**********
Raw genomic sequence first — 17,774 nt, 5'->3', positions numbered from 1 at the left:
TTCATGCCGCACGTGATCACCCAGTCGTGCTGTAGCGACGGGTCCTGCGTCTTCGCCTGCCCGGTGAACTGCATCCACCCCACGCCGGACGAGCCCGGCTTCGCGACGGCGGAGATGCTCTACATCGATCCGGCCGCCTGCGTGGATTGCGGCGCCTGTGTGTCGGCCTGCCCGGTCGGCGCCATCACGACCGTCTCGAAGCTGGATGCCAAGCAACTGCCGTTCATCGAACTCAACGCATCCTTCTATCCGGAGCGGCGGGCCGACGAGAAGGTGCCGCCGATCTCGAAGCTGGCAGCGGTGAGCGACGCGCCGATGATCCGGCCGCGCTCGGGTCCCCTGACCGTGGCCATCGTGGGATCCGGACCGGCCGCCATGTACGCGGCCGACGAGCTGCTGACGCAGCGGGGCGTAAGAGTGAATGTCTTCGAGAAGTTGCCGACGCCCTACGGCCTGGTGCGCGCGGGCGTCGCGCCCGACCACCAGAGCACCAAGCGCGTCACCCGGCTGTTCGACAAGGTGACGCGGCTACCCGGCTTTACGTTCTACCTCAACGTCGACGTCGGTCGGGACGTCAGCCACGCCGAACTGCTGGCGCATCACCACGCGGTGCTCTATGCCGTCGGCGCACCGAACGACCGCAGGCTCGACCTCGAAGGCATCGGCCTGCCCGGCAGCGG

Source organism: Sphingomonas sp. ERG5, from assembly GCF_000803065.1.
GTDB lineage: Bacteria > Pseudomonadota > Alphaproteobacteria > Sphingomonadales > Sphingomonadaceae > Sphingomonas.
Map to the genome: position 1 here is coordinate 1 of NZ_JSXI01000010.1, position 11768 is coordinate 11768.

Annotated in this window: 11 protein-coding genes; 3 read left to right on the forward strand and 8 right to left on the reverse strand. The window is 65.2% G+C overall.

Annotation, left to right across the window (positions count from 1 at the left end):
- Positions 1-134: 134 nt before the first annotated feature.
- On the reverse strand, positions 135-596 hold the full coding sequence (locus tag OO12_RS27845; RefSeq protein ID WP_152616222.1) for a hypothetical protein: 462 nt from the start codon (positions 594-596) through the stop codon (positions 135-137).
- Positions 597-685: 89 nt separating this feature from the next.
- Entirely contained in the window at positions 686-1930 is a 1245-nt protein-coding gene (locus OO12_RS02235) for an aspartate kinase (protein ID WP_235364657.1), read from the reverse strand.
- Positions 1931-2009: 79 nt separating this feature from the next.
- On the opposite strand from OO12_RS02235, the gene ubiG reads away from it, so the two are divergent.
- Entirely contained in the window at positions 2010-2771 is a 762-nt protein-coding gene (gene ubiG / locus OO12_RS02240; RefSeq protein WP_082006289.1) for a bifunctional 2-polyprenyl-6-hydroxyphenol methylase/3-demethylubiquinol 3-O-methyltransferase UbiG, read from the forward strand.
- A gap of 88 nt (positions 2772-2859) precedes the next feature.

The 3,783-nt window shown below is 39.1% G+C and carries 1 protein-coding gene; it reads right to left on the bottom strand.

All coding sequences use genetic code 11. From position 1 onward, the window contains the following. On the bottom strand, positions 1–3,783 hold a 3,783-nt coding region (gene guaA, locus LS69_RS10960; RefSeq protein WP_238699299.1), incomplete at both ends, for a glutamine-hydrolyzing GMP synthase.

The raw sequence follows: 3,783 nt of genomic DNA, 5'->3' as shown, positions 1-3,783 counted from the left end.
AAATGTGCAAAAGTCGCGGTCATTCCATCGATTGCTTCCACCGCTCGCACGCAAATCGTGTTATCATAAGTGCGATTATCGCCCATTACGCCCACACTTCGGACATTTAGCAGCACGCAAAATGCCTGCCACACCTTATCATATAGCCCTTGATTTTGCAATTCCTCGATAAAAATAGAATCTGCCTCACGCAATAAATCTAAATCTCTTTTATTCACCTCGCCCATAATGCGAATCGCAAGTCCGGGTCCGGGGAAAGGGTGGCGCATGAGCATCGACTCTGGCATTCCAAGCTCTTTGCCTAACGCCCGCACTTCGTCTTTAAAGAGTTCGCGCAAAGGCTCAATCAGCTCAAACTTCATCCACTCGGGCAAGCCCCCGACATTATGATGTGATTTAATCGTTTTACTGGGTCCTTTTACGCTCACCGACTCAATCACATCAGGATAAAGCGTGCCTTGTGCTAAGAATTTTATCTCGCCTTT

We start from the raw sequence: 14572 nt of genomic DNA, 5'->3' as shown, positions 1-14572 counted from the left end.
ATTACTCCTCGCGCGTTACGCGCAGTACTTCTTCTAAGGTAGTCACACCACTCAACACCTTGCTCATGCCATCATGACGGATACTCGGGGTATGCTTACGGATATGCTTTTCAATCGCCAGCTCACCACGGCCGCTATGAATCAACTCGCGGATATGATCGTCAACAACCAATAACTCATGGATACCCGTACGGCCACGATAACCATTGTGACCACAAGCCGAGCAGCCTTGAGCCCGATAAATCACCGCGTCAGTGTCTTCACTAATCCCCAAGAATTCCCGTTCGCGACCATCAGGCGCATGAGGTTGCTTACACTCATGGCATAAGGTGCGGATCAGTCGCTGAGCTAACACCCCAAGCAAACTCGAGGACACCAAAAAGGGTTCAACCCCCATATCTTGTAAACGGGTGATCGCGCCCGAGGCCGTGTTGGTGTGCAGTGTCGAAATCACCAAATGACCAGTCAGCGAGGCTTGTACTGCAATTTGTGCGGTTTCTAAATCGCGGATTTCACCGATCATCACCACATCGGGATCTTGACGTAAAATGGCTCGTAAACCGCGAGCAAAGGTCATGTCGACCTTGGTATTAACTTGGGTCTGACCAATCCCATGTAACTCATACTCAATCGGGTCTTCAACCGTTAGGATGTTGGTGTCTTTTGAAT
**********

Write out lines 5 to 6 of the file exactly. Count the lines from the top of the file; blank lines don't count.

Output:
Map to the genome: position 1 here is coordinate 1 of NZ_JSXI01000010.1, position 11768 is coordinate 11768.

Annotated in this window: 11 protein-coding genes; 3 read left to right on the forward strand and 8 right to left on the reverse strand. The window is 65.2% G+C overall.